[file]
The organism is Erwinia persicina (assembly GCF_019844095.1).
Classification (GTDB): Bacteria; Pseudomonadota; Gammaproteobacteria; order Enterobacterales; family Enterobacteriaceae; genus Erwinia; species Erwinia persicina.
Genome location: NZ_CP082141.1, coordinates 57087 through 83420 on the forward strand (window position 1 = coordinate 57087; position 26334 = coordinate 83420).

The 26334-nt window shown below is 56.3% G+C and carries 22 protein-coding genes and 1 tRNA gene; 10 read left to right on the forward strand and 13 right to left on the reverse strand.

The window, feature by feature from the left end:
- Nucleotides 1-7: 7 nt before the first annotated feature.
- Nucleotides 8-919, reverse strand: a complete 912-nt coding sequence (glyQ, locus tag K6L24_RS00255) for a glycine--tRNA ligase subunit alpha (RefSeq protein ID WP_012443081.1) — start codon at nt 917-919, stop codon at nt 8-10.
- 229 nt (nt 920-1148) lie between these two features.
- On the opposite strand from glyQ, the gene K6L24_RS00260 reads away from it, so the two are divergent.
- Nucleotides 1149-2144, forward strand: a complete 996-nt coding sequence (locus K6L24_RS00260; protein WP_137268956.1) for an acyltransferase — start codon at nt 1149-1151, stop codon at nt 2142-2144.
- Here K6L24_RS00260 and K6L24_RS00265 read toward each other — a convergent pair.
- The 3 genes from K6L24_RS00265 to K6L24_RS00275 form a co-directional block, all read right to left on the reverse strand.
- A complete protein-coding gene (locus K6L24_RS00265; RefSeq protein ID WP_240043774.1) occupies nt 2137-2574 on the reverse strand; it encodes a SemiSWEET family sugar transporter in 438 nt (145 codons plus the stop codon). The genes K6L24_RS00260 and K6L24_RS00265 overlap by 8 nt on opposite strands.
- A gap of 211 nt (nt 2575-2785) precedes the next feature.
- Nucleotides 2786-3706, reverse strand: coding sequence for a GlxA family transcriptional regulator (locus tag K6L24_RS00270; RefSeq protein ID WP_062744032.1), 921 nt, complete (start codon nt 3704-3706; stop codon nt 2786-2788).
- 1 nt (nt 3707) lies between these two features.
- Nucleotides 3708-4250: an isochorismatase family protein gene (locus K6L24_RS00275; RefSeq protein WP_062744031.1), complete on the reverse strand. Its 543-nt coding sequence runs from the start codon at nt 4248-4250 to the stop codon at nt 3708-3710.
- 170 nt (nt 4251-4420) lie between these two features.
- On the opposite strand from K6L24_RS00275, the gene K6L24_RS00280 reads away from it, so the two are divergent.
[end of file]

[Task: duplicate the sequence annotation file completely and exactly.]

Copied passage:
The organism is Erwinia persicina (assembly GCF_019844095.1).
Classification (GTDB): Bacteria; Pseudomonadota; Gammaproteobacteria; order Enterobacterales; family Enterobacteriaceae; genus Erwinia; species Erwinia persicina.
Genome location: NZ_CP082141.1, coordinates 57087 through 83420 on the forward strand (window position 1 = coordinate 57087; position 26334 = coordinate 83420).

The 26334-nt window shown below is 56.3% G+C and carries 22 protein-coding genes and 1 tRNA gene; 10 read left to right on the forward strand and 13 right to left on the reverse strand.

The window, feature by feature from the left end:
- Nucleotides 1-7: 7 nt before the first annotated feature.
- Nucleotides 8-919, reverse strand: a complete 912-nt coding sequence (glyQ, locus tag K6L24_RS00255) for a glycine--tRNA ligase subunit alpha (RefSeq protein ID WP_012443081.1) — start codon at nt 917-919, stop codon at nt 8-10.
- 229 nt (nt 920-1148) lie between these two features.
- On the opposite strand from glyQ, the gene K6L24_RS00260 reads away from it, so the two are divergent.
- Nucleotides 1149-2144, forward strand: a complete 996-nt coding sequence (locus K6L24_RS00260; protein WP_137268956.1) for an acyltransferase — start codon at nt 1149-1151, stop codon at nt 2142-2144.
- Here K6L24_RS00260 and K6L24_RS00265 read toward each other — a convergent pair.
- The 3 genes from K6L24_RS00265 to K6L24_RS00275 form a co-directional block, all read right to left on the reverse strand.
- A complete protein-coding gene (locus K6L24_RS00265; RefSeq protein ID WP_240043774.1) occupies nt 2137-2574 on the reverse strand; it encodes a SemiSWEET family sugar transporter in 438 nt (145 codons plus the stop codon). The genes K6L24_RS00260 and K6L24_RS00265 overlap by 8 nt on opposite strands.
- A gap of 211 nt (nt 2575-2785) precedes the next feature.
- Nucleotides 2786-3706, reverse strand: coding sequence for a GlxA family transcriptional regulator (locus tag K6L24_RS00270; RefSeq protein ID WP_062744032.1), 921 nt, complete (start codon nt 3704-3706; stop codon nt 2786-2788).
- 1 nt (nt 3707) lies between these two features.
- Nucleotides 3708-4250: an isochorismatase family protein gene (locus K6L24_RS00275; RefSeq protein WP_062744031.1), complete on the reverse strand. Its 543-nt coding sequence runs from the start codon at nt 4248-4250 to the stop codon at nt 3708-3710.
- 170 nt (nt 4251-4420) lie between these two features.
- On the opposite strand from K6L24_RS00275, the gene K6L24_RS00280 reads away from it, so the two are divergent.